Regulating Consumer Credit Companies

Written By: Bonnie Wilt-Hild

I think anyone currently working in the mortgage lending industry will agree that at this particular time in history, we as lenders are more regulated than we have ever been. Further, under Dodd-Frank, more regulations are forth coming that will again determine how we disclose, what we disclose, when we disclose and in the not so far off future, how much a loan officer can actually charge for the origination service. So here we sit as an industry extremely over regulated to the extent that it is almost near impossible to approve mortgage applications and get them sold on the secondary market while the consumer credit industry runs amuck.

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Lately during credit reviews I have noticed that some borrowers who have otherwise exceptional credit, are demonstrating late payments with companies like Capital One, First Premier and lately even AMEX. Of course I ask for the explanation and supporting documentation and more often than not it is a disputed account in which the borrower has tried diligently to resolve but has been unable too because the credit card company just simply refuses to fulfill their obligation under the law. Most recently I had a borrower, an attorney no less, who had requested several times that AMEX no longer allow a direct withdraw from his online service provider because he cancelled the online service. Up until the date of the credit letter, the borrower demonstrated that not only has the online service provided not ceased charging his AMEX account for the service but AMEX continues to pay it. This borrower provided me with several letters he had sent on his law firms letter head and copies of the receipts demonstrating that he sent them certified mail and still he could not get either firm to heed his requests. Add insult to injury, when he stopped paying AMEX, stating that he has requested on several occasions that no longer allow the charged, they indicated multiple late payments on his credit report. Bottom line, AMEX does not have to do anything you request with regard to your account and can even pay people who request payment without your consent, and you still have to pay them.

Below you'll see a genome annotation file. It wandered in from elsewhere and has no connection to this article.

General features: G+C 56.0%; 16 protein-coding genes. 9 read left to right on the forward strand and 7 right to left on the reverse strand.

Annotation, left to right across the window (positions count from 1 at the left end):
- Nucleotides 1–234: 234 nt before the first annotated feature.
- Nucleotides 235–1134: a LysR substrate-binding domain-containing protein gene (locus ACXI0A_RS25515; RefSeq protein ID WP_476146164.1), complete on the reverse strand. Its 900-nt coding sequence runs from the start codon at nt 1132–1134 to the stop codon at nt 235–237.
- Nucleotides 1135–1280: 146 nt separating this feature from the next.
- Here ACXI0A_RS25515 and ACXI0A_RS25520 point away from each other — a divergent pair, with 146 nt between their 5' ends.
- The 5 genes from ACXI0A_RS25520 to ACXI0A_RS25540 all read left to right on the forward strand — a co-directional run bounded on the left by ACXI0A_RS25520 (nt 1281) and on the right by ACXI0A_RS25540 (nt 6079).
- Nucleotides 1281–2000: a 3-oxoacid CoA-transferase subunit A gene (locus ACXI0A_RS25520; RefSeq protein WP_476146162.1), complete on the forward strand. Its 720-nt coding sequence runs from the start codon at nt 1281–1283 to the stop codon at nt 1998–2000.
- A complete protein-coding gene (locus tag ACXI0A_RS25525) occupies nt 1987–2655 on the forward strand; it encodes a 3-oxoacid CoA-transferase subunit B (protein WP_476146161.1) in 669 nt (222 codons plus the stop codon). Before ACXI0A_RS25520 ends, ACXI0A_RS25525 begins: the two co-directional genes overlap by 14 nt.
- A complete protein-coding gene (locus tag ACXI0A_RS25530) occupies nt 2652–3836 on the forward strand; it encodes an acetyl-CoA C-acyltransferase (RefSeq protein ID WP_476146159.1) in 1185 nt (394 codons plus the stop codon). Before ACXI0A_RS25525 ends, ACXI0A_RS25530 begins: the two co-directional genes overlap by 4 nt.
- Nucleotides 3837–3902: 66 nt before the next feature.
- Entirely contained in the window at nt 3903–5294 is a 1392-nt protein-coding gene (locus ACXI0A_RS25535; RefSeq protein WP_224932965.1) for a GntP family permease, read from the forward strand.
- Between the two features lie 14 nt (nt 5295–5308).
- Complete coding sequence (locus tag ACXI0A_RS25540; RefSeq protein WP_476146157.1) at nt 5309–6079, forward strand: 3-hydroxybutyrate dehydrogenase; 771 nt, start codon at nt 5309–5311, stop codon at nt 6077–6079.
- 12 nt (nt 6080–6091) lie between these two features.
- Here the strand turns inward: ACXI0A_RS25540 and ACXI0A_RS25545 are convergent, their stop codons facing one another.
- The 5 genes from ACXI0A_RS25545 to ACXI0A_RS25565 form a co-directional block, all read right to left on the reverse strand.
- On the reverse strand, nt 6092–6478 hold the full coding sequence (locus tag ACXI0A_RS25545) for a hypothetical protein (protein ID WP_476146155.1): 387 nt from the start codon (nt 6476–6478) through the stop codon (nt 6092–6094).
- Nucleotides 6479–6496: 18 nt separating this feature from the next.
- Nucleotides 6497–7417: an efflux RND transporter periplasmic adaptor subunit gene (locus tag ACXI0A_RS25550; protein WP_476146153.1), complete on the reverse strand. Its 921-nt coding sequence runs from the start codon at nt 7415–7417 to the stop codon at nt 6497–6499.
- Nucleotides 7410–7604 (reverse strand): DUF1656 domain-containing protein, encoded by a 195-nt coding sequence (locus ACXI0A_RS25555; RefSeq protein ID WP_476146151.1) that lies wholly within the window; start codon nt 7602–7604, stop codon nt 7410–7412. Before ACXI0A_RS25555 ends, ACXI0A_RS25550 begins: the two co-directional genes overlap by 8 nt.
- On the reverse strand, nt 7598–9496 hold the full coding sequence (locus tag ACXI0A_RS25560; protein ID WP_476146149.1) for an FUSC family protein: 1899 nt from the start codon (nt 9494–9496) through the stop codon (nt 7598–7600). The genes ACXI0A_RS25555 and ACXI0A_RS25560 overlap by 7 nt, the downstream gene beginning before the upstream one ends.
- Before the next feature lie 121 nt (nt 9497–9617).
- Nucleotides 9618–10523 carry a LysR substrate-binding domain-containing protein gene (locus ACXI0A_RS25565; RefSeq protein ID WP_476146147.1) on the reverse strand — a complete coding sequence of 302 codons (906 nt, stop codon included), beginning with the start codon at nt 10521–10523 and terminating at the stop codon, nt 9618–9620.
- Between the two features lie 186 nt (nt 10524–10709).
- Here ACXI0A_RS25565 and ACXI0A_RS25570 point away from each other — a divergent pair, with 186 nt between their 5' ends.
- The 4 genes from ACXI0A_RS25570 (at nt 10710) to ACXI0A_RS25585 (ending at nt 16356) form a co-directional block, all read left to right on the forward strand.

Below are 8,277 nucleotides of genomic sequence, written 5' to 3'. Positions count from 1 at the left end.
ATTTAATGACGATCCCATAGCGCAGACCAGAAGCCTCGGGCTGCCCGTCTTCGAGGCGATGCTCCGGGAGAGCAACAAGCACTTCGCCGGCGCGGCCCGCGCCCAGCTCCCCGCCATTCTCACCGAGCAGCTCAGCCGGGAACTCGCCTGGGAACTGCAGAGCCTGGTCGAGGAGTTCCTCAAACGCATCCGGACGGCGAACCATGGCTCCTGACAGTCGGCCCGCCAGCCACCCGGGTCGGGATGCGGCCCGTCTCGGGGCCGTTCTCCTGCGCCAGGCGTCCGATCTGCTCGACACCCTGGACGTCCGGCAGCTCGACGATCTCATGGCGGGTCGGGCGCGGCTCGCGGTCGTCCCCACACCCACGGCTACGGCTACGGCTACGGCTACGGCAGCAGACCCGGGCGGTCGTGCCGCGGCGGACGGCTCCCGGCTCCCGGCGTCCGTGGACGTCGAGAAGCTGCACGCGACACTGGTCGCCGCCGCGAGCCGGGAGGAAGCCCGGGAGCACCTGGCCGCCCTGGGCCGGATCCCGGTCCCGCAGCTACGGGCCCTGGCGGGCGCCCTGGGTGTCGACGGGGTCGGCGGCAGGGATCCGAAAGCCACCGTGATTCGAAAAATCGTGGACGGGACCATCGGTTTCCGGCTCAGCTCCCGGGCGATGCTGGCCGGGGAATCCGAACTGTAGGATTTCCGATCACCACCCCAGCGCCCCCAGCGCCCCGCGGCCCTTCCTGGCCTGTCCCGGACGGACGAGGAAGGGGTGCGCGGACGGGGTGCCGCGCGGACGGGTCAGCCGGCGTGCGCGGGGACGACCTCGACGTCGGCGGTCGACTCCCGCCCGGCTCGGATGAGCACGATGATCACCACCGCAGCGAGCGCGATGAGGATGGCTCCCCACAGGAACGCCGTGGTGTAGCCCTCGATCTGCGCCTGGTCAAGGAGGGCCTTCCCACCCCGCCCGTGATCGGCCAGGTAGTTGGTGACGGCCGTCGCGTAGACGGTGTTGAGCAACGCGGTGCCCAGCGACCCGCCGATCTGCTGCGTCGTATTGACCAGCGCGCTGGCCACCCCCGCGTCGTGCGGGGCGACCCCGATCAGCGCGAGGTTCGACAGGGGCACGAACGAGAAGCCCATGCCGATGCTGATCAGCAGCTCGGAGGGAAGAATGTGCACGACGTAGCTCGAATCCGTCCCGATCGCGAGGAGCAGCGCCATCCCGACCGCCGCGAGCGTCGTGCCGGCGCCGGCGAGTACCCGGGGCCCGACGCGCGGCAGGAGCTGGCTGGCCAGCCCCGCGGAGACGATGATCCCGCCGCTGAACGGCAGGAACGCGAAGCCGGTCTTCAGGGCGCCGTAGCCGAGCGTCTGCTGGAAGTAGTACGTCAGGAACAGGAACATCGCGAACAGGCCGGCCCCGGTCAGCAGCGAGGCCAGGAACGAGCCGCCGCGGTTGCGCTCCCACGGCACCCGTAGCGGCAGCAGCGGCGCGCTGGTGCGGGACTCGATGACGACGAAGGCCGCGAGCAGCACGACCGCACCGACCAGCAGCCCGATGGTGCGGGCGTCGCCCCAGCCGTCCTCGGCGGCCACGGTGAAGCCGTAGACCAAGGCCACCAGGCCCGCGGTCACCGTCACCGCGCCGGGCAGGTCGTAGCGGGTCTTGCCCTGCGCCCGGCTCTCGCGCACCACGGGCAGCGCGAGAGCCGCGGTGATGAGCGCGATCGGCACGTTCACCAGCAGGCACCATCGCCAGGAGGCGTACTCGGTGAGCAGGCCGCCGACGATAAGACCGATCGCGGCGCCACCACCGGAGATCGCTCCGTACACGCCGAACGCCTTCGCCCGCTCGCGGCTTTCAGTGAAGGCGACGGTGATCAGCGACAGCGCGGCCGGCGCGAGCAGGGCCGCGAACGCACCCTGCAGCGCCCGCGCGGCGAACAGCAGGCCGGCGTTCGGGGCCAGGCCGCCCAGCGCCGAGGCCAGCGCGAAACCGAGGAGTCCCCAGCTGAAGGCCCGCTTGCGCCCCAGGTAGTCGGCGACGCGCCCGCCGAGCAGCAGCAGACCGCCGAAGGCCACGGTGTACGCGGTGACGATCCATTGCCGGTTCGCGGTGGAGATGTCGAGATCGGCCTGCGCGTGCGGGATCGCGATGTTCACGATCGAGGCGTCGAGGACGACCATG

Very recently my own daughter had her credit pulled because she was contemplating purchasing a home of her own. When she received the report, she noticed a couple of derogatory items on there that she had no knowledge of. One was an authorized user account from First Premier which was being demonstrated as past due with a balance. Since she had no idea what this was or what to do, I called the company explained the account was not hers and that they needed to investigate and remove the account from her report as she was trying to purchase a home. The response I got, “Well we don’t really do that stuff here, and maybe she should write a letter to the credit repository and see if they can help her.” My response was “Sorry I don’t think so. Your firm is reporting derogatory information erroneously on my daughter’s credit report that is impacting her credit score which could result in a loan rejection. If that happens I promise you, she will file suit against your company for the amount of credit she was denied as a result of your false reporting.” Finally the customer service representative (if you want to call her that) said, “Well I looked it up and are system isn’t showing anything in her name, “ and I said, “yes but her credit report clearly states that your company is reporting a delinquent balance owed by her which is currently past due…..” this conversation went on and on with the customer service representative basically telling me that if she couldn’t see it then it wasn’t there (that’s right sweetheart, eat another bowl of lead based paint). Finally, I managed to get a fax number form her for her dispute department and have yet heard as to the outcome.

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Bottom line is this, I think the federal government should now turn their attention from the extremely over regulated mortgage industry and start focusing on credit card companies and insurance companies and all of those other service providers who have decided someone owes them money (even when they don’t), files false reports with the credit bureaus and when the borrowers contact them and them they are violating federal law, they respond saying, “So”. Believe it or not if just one half of the misinformation on consumer’s credit reports were corrected we could approve 50 more loans each month. Have a great week all.


About The Author

Bonnie Wilt-Hild - As an NAMP® staff writer, Bonnie currently serves as a senior instructor for FHA Online University (www.FHA-Classes.org) as well maintains a full-time mortgage underwriting position as the Senior FHA DE Underwriter for a major lending institution. With over 25+ years of senior-level FHA/VA Government underwriting experience, Bonnie is considered the "Queen of FHA Loans". If you're interested in becoming a writer for NAMP®, please email us at: contact@mortgageprocessor.org.


Opinion-Editorial (Op-Ed) Disclaimer For NAMU® Library Articles: The views and opinions expressed in the NAMU® Library articles are those of the authors and do not necessarily reflect any official NAMU® policy or position. Examples of analysis performed within this article are only examples. They should not be utilized in real-world application as they are based only on very limited and dated open source information. Assumptions made within the analysis are not reflective of the position of NAMU®. Nothing contained in this articles should be considered legal advice.